We’re now approaching the last of our three-part webinar series on Gaming Analytics (run together with Looker and Google Cloud - if you missed it you can catch up here). 

In last week’s session we were joined by a very special guest - Ian Thompson, Head of Business Intelligence at gaming giant King - for a masterclass on best practice analytics and how the gaming industry has taken enormous strides forward in this space.

 

Slide from Gaming Analytics Webinar Series Week 2

It was fascinating to examine how King reimagined its analytics and data culture. This was a two-pronged approach - on the one hand, new technology (particularly Looker and Google Cloud Platform) opened up a host of new opportunities, including improved scalability. But King also needed to restructure the data teams and revise how these operated within the business.

Although a base data team still looks after templates and the data warehouse, day-to-day analytics are now carried out directly by teams that report to particular stakeholders - for example, game performance units or financial analysts.

This is the same principle as seen in DevOps for Data Analytics - organisations build blended, empowered teams that are capable of solving business problems. These teams comprise partially technical and partially business units that are aligned to specific outcomes.

These teams and business users are then empowered to create relevant insight in minutes or hours, rather than having to rely on one or more hand-offs and iterations with technology teams to get the right answers over weeks.



“The BI & data world has changed - everyone who wanted to, could interact & alter what they did with the data” - Ian Thompson, King

 

This is a fantastic real-world example of the third wave of analytics, which can be defined as “easily-digestible analytics used by business users in real time”, and an evolution from the second wave that encompassed “powerful tools used by reporting specialists at medium pace”. The third wave also sees businesses starting to federate data capabilities into the wider business.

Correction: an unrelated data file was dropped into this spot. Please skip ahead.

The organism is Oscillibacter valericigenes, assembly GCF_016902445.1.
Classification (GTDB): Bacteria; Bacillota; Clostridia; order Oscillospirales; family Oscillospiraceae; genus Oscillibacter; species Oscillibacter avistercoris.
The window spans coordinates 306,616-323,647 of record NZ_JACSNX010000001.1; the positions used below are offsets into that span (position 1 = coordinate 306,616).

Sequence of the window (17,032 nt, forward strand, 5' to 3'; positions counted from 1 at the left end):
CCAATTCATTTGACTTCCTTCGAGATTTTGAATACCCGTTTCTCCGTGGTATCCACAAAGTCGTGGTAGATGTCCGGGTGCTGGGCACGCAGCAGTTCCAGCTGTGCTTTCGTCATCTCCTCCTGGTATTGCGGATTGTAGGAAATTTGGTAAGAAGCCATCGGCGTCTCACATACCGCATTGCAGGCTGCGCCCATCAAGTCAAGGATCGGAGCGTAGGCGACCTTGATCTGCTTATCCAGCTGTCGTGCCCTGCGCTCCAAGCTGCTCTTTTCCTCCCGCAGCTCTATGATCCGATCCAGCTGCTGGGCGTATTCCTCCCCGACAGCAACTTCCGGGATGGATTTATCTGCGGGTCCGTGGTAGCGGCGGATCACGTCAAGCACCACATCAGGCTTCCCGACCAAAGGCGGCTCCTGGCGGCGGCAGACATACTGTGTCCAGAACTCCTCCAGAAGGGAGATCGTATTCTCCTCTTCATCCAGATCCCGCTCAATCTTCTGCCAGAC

This is a philosophy that many organisations in industries such as retail and utilities are currently aspiring towards.

The business teams become able to focus on the here and now, the constant change and what is important in fast-moving industries. They can focus on matters important to the business rather than having to interrogate reports that can already be irrelevant by the time they are shared.

And they are much more reactive to the real world, allowing them to make positive, informed decisions that drive genuine outcomes, such as business growth and improved user experience.

Of course, getting there is not an immediate process, but can be made easier and faster by bearing in mind the cultural shift as well as the technological requirements.

At a high level, organisations that are seeing success in this space have first consolidated their data sources, however disparate and at whatever scale, into a single environment. In King’s example, Google Cloud Platform provides the technology layer and Looker the visualisation layer.

These businesses have then imposed standardisation across the board for important metrics - in gaming, for example, common metrics can include D7 (day 7) player retention or Return on Ad Spend (ROAS). By then applying a centralised logic definition to these metrics, every team can operate effectively and consistently - even if they are in distinct units.

Equally, in the retail space, multiple different teams such as marketing, product and pricing may be operating in various different global markets, but the ability to standardise global performance metrics while addressing the unique requirements of a particular segment drives significant business improvements.

Increasingly, businesses that adopt the third wave model will see success whereas dependence on data teams and second wave thinking will continue to hold back organisations.

And looking to the future, the third wave is a critical step on the journey of making machine learning a core capability for the business - Google uses Machine Learning in every single one of their products, and this is a great aspiration for many businesses to aim for.

If you want to learn more about how King and the wider gaming industry use analytics, or if you want to learn about how to embed data capability into your broader teams, you can now sign up to the webinar series and download the previous two sessions. This week we will be looking at machine learning and the future of analytics.